Alfred Falcone DDS, MD cared for the first baby born at Community Hospital on January 1, 1963.
“I am full of stories and happy to share,” wrote Alfred Falcone DDS, MD in response to a request for first-hand memories of the opening of Upstate’s downtown and community campus hospitals 50 years ago.
Dr. Falcone (left) and Dr. Bernard Sisson (center) selected the plastic surgery instruments for the new Community Hospital in 1961. (Also pictured: Drs. Brewer, Poushter and Stark)
Dr. Falcone, a retired plastic surgeon, has more than 50 years of professional connections with Upstate. He did his residency training at the then-new SUNY Upstate Medical Center from 1951 to 1957 (including two years as a US Air Force flight surgeon). He was a clinical assistant instructor at Upstate for close to 20 years, helped outfit the plastic surgery center at Community, and cared for the first baby born at the then-new Community Hospital.
“I was enjoying an early breakfast on New Year’s Day 1963 when I received a call for a consultation,” remembers Dr. Falcone. “The first baby born at Community Hospital had a cleft lip. She had the repair performed when she was three months old. I did her surgery and provided follow-up care. She was a model patient, and her family was appreciative.”
That first patient, baby Suzanne, and Dr. Falcone have corresponded for decades, and he noted that she is married, has two daughters, and lives in the western United States.
In the 1960s, Dr. Falcone performed about 20 cleft lip surgeries a year. (Today, Upstate’s Sherard Tatum MD, Otolaryngology, performs 50 to 60 cleft lip and palate surgeries a year.)
What does Dr. Falcone remember about Community when it opened? “It was a model hospital. Spacious, wide corridors, TVs in every patient room (novel in those days), and a spectrum of bright colors. Like Miami Beach.”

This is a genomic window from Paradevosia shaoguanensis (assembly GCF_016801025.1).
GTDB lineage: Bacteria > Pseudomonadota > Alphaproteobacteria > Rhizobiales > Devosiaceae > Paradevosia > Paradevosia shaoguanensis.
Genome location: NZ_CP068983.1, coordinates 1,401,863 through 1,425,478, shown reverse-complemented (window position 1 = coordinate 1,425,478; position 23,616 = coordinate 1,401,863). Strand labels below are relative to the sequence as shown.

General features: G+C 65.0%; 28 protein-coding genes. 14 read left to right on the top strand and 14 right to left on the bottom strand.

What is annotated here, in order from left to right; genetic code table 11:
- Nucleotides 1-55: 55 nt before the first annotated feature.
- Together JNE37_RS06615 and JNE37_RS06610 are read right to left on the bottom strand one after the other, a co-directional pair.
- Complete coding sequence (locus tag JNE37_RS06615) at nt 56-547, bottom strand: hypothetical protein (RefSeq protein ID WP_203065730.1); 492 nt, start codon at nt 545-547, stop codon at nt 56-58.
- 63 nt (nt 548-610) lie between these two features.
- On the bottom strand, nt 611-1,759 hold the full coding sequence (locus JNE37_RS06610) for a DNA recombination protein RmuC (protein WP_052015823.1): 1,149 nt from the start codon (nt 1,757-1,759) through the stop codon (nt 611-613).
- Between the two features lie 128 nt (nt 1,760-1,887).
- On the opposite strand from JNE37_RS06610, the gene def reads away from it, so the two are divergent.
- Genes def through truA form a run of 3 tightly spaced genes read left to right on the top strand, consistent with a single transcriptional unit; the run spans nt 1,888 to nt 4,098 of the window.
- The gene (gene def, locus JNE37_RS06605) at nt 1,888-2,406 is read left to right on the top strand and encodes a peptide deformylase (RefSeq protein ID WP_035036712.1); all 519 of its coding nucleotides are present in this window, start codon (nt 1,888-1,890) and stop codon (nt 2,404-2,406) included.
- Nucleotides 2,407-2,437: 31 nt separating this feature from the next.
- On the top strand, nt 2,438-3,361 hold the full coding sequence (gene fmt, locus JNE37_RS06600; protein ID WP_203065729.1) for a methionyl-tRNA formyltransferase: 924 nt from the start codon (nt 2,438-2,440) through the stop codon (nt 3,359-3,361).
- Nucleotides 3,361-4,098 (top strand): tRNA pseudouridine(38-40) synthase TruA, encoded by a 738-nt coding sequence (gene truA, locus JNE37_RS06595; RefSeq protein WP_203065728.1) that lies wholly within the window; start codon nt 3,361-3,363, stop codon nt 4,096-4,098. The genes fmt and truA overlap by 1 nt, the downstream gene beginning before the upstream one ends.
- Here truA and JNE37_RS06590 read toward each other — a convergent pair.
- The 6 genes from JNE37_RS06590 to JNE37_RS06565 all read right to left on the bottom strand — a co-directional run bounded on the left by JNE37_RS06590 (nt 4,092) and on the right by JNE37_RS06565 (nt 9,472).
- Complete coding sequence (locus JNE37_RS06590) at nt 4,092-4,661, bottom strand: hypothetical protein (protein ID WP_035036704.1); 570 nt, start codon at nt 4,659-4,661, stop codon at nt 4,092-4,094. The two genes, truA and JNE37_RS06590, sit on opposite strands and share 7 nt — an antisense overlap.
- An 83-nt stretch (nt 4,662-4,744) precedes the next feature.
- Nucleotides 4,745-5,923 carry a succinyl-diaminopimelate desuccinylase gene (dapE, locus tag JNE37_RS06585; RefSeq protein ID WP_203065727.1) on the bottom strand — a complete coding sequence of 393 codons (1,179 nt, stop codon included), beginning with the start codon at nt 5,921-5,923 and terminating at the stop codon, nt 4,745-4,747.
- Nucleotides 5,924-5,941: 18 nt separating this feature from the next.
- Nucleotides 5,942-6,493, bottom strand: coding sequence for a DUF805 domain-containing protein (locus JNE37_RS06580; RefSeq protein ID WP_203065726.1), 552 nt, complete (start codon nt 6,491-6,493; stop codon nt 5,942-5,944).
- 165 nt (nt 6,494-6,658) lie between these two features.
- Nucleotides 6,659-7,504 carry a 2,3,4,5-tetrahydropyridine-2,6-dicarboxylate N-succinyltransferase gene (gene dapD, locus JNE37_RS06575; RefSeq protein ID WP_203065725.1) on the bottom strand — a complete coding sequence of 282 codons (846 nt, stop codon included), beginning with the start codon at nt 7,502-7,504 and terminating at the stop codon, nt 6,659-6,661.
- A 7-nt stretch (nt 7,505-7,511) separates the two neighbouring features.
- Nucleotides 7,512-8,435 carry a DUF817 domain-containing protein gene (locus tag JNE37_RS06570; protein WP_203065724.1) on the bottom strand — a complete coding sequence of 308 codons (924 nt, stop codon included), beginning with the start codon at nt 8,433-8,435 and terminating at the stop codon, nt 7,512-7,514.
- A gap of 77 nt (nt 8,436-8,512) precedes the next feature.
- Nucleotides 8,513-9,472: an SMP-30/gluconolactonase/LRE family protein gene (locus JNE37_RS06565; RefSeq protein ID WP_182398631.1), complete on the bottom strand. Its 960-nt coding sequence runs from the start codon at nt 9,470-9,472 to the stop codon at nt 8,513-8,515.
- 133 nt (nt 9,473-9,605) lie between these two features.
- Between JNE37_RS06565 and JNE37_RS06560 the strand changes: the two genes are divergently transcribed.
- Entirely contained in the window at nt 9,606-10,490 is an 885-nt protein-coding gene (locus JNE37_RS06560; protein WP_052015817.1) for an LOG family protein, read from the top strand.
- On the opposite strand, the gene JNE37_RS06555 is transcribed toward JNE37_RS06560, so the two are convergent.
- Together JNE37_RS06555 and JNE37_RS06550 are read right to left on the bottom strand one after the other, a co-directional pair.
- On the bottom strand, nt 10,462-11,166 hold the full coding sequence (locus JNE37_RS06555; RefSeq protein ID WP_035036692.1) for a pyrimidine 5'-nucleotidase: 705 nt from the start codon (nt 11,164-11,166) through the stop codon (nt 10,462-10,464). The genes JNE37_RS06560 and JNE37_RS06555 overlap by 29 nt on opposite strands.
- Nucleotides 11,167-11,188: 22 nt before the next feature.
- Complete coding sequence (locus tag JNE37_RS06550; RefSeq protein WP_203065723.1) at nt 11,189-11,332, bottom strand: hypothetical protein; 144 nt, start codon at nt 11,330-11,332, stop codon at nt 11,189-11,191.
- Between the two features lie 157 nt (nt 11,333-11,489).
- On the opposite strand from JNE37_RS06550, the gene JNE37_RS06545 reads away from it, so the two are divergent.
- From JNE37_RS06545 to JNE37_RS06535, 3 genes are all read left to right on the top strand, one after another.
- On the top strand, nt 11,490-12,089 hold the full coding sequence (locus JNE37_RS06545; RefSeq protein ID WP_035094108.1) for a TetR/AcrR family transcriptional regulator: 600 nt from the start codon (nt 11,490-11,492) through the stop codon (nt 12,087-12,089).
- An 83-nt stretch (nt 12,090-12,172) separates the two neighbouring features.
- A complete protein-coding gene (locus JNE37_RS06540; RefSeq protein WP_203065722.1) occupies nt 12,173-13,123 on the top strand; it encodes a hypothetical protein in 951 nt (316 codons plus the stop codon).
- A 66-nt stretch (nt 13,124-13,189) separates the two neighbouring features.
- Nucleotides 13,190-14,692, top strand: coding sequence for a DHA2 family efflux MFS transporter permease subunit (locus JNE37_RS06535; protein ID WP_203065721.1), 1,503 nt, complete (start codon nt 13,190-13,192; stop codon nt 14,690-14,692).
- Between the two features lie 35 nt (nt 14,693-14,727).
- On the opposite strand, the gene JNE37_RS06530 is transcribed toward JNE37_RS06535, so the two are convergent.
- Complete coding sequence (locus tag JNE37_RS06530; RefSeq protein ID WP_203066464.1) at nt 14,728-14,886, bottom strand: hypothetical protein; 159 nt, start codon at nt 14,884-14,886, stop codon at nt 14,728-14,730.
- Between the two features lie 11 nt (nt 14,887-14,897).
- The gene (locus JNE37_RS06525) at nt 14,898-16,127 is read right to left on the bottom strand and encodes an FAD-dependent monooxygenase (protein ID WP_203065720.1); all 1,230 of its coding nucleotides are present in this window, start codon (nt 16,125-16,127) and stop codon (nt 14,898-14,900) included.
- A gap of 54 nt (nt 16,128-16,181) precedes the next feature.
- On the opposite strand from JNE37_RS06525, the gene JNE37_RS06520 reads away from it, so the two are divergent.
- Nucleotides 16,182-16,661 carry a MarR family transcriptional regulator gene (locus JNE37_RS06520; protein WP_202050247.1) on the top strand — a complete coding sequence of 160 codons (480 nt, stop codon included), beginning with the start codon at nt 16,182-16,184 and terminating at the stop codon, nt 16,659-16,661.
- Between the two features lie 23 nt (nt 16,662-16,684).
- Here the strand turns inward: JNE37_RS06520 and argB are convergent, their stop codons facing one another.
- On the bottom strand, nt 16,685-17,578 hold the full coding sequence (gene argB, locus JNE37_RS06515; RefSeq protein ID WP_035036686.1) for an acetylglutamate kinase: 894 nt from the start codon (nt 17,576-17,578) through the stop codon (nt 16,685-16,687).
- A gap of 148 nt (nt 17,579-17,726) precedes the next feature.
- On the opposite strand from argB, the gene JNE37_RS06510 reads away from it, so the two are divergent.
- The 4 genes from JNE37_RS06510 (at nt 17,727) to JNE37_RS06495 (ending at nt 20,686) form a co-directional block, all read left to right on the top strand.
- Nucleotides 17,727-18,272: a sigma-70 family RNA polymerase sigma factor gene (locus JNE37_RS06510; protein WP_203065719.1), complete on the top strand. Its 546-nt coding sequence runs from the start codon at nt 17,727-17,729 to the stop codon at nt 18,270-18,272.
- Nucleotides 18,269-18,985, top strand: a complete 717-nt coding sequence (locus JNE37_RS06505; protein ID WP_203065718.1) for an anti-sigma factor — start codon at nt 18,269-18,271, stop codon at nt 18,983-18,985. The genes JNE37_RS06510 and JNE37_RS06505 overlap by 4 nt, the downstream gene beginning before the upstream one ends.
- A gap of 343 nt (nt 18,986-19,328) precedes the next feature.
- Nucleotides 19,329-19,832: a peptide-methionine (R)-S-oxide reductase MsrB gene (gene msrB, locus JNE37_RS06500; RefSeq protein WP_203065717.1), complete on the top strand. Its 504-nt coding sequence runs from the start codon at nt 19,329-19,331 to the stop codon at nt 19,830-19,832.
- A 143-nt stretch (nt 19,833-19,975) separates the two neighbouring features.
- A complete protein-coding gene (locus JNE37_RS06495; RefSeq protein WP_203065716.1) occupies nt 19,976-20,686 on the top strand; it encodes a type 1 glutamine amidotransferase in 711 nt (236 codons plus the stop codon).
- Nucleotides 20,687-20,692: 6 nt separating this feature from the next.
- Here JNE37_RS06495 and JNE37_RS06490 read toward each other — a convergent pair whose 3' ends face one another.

Dr. Falcone’s 1959 physician’s license.
When Dr. Falcone began his private practice in 1957, neither of Upstate’s hospitals had been built. Downtown’s predecessor, the Hospital of the Good Shepherd, was open and the Onondaga Tuberculosis Sanatorium would close in 1959. The sanitorium’s grounds became the site of the Community Hospital.
Dr. Falcone remembers being a surgical resident at the Good Shepherd Hospital on Marshall St.: “There was a rotunda on the eastern side of the building with a circular slide. In case of a fire emergency, the plan was for patients to slide down on mattresses.”
How about the new downtown hospital? “Night and day difference. There were electric doors, nice lobby and patient rooms. Good clinical facilities, supportive staff.”
Dr. Falcone’s childhood home is in the historic Hawley-Green section of Syracuse. He attended Central High School, which he describes as “that beautiful building on the corner of South Salina and East Adams streets.”
Philip Falcone MD ’84
What does he say about his decision to raise his family and build his career locally? “Syracuse is ideal.”
Dr. Falcone and his wife have eight children, including plastic surgeon Philip Falcone MD, a 1984 graduate of Upstate’s College of Medicine.